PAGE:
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Top 6 things to do during your stay at Salinero Hotels, Moshi

If you missed my post on how I traveled by bus from Nairobi to Moshi worry not, you can read it here.  After my arrival at the Salinero Millie Lodge, Machame, the next item on the list was to immerse myself in the fun things to do during my stay. To my surprise, the hotel had already planned all these activities out.

Here is a list of the places to see and the things to do.

1. Take a day hike inside the tropical rain-forest of Mt.Kilimanjaro National Park.

During my visit, the peak season of mountain climbing was almost coming to an end and groups of hikers were at the park for the six-seven days affair. The park was a bee hive of activities. Porters, tour operators, hikers, day hikers… The hike is about eleven kilometers to the first camp. The same route used to go up is still the same one used to come down.

Registration at the gate.
Starting point of the hike.
Dozens of hikers that make approximately 50,000 annual visitors who attempt to summit Kilimanjaro.
They make you think summiting is easy.
Well…now you know.
Mad respect to porters. They are the real winners in any expedition.

Salinero also offers packed lunch for its clients(On full board basis). So hunger should not stress you one bit!

Ze lunch box 🙂

2. Visiting Bonde la Huruma to understand the history of the Chagga people better

The hotel can organize a trip to one of the most interesting places within Machame;Bonde la huruma, which is a 180m deep valley that has a waterfall, geometric volcanic steep cliffs and caves. The curator at Bonde la huruma; mzee Dickson ,is deeply knowledgeable about the history of the Chagga people.

History has it (From mzee Dickson) that the caves at the bonde la uhuruma have an interesting story that dates back to the colonial era when Germans colonized Tanzania. The Chagga people of Machame used to hide their chiefs, wives and children in the caves as they went to fight. After the colonial era the war shifted to the Maasai and the Chagga. Across the river, there was yet another cave. This was used as a ‘cell’ to instill discipline to the villagers who went astray. For example, in the event that someone was caught cheating on their spouse, they were put inside the cave and given only a banana that was meant to last them for seven days. The cave was heavily secured with the village army. If the perpetrator survived the seven days, they are integrated back into the society. If not, they were thrown into the river, wrapped in banana leaves! Interesting huh…..

Mzee Dickson driving the point home.
Bonde la Huruma waterfall.
To the caves.
Inside the caves.
The river across which the ‘cells’ are.

3. Take a coffee tour

This by far was the most interesting part of my trip (well, coming from someone who hadn’t seen coffee beans before except in text books). In this trip the host takes you through the process of roasting coffee, crushing it and making a hot cup of black coffee for the guests. The whole process is done locally. The beans are roasted in a sufuria with firewood and crushed with pestle and mortar. While having coffee mzee takes you through the history of the people,their sub-tribes, cultural practices etc.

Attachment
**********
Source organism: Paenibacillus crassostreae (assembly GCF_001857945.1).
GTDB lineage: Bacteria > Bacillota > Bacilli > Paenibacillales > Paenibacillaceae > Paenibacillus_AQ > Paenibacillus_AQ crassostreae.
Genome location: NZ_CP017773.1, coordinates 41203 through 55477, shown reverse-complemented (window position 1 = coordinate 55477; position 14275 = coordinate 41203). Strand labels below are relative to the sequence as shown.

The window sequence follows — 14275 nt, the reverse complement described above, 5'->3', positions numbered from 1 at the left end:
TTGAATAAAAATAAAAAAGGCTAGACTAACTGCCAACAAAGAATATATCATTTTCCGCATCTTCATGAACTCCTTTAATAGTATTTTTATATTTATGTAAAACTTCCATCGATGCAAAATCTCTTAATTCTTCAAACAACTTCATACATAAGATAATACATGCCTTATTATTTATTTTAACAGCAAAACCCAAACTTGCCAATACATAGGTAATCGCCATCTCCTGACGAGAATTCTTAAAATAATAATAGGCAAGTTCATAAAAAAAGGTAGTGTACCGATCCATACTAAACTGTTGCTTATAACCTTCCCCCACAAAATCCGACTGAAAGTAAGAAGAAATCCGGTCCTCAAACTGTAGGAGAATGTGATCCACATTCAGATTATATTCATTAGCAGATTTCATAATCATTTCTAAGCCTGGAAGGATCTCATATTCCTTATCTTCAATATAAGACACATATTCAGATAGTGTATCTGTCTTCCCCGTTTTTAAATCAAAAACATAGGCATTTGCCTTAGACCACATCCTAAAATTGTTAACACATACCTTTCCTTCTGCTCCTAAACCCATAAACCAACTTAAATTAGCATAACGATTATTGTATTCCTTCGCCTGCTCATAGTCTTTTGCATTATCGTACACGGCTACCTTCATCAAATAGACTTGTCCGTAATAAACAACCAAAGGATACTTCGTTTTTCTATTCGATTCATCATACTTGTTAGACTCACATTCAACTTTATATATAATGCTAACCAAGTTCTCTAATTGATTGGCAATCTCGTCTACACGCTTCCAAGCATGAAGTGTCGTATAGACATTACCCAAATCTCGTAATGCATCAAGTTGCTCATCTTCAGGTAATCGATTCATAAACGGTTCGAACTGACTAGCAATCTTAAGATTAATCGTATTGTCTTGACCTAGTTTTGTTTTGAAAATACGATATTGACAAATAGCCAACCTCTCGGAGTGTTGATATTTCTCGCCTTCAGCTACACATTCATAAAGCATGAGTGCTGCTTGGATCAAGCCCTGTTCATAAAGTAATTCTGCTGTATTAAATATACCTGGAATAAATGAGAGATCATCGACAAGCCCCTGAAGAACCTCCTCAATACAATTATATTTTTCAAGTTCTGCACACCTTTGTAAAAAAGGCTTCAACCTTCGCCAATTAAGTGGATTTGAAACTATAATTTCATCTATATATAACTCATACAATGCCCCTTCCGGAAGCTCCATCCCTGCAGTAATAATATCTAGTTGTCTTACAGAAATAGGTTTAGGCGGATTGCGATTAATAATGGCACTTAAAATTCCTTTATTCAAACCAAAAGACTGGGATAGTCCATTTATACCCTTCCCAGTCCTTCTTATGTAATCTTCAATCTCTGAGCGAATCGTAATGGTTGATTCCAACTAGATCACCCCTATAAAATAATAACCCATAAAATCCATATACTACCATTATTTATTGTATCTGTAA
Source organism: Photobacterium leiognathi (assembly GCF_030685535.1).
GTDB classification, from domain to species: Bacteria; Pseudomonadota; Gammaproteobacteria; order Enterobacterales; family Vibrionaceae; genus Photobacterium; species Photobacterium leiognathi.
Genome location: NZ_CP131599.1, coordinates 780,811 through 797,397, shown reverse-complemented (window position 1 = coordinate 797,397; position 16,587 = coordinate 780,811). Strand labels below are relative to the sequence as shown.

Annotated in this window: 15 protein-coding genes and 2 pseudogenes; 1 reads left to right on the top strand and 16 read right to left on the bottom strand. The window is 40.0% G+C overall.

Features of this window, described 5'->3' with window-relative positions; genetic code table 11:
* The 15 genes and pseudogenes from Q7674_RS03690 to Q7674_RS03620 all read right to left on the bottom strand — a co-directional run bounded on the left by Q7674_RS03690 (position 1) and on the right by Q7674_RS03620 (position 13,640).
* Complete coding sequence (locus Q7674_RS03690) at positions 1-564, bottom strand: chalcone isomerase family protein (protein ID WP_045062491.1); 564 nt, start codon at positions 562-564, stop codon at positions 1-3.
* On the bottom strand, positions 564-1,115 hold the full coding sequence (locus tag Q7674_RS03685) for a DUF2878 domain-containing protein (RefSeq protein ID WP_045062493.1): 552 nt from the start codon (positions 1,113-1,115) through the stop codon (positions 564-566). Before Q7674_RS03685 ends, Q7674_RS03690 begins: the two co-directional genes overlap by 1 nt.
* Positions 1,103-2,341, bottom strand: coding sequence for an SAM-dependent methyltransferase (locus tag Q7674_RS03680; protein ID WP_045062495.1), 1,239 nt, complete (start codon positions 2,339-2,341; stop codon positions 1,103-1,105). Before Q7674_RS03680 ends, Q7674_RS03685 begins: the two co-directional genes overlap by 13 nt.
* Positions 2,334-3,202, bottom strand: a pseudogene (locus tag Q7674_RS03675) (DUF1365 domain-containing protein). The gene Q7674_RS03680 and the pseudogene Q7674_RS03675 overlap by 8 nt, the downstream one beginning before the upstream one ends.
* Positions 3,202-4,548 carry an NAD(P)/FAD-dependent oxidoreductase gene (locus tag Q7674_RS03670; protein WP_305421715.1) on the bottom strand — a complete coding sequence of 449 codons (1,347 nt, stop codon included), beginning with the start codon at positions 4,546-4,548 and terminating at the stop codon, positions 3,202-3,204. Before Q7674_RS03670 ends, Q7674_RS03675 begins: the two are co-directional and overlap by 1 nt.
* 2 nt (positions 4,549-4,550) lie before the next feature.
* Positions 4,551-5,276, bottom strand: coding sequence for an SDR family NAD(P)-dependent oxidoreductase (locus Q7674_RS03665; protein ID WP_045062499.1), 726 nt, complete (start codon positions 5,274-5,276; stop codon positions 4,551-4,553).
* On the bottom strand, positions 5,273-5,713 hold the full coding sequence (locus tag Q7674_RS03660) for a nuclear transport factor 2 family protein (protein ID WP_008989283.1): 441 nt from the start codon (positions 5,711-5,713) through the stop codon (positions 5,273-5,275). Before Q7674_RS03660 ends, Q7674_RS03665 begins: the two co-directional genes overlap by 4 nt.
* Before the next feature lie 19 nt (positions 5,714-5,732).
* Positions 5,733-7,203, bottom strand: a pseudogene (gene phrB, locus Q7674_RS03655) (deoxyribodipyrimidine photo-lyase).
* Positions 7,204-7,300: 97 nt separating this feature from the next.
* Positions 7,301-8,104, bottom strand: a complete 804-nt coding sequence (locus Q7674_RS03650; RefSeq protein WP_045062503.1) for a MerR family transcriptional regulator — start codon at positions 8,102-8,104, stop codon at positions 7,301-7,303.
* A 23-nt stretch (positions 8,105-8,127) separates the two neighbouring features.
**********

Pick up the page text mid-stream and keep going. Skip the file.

New skills learnt.

4. Drink ‘mbege’ at a local shopping center or village

Mbege is a traditional alcoholic brew made from banana and ‘ulezi'(finger millet).The whole process is through fermentation, preparation then filtration/mixing. Mbege is then served in large yellow plastic  containers called chibuku. Initially it used served in guards.

Mbege O’clock.
That is just some kind of froth at the top, it is not as thick as porridge.
Chibuku. They are sold in the supermarket.

As you travel across Moshi, you will notice locals drying the finger millets in the field for this process .The spirit of unity is propelled in the evening as people sit down to enjoy mbege. This can be an equivalent of Muratina in Kenya.

Ulezi or finger millet. This is how they dry the ulezi.

5. Take a two hour trip to Marangu to check out Kilasiya water falls…

This is a bit similar to the bonde la huruma trip, only that the water fall here is bigger, more scenic and dramatic. Also, you will get the see the second of the six routes used to summit Uhuru peak of Mt.Kili.

Spoilt for choice? well, we also were…
To good friends along the way. Babu from Kilasiya waterfalls.
The furious Kilasiya waterfall.
Hey…let me go!

6. Take a dip in Kikuletwa  Hot Springs

Kikuletwa is the most beautiful natural swimming pool I have ever seen and swam in. It is nestled in the middle of a semi- arid land and is naturally fenced with fig trees. Contrary to popular belief, the water is not hot, just warm. It is the underground caves that supply the pool with lots of water that gives it the bubbling impression that many locals liken to boiling water hence the name hot spring. Never before had I ever seen crystal clear, still, blue waters. As you step into the water, tiny fishes tickle your feet while giving a natural  fish pedicure. The water gets deeper as you swim towards the center. There is yet another end of the pool that is more chilled. Most swimmers choose to swim the front side.Dunno know why…

The semi-arid route to Kikuletwa Hot Spring.
More lone trees and dry land.
Approaching Kikuletwa.
The fig trees behind which the best kept secret lies.
Doesn’t get clearer than this…
Best feeling in the world…


Heading to the abandoned end.
Let us stay here forever…
Well, hide and seek perhaps?

All the magic unravels when you wear diving glasses .The water has small fishes, turtles, bigger fishes and deep caves from where the waters come in. It is only then that one can comprehend the depth of the waters.

You have to visit Kikuletwa to understand what I mean!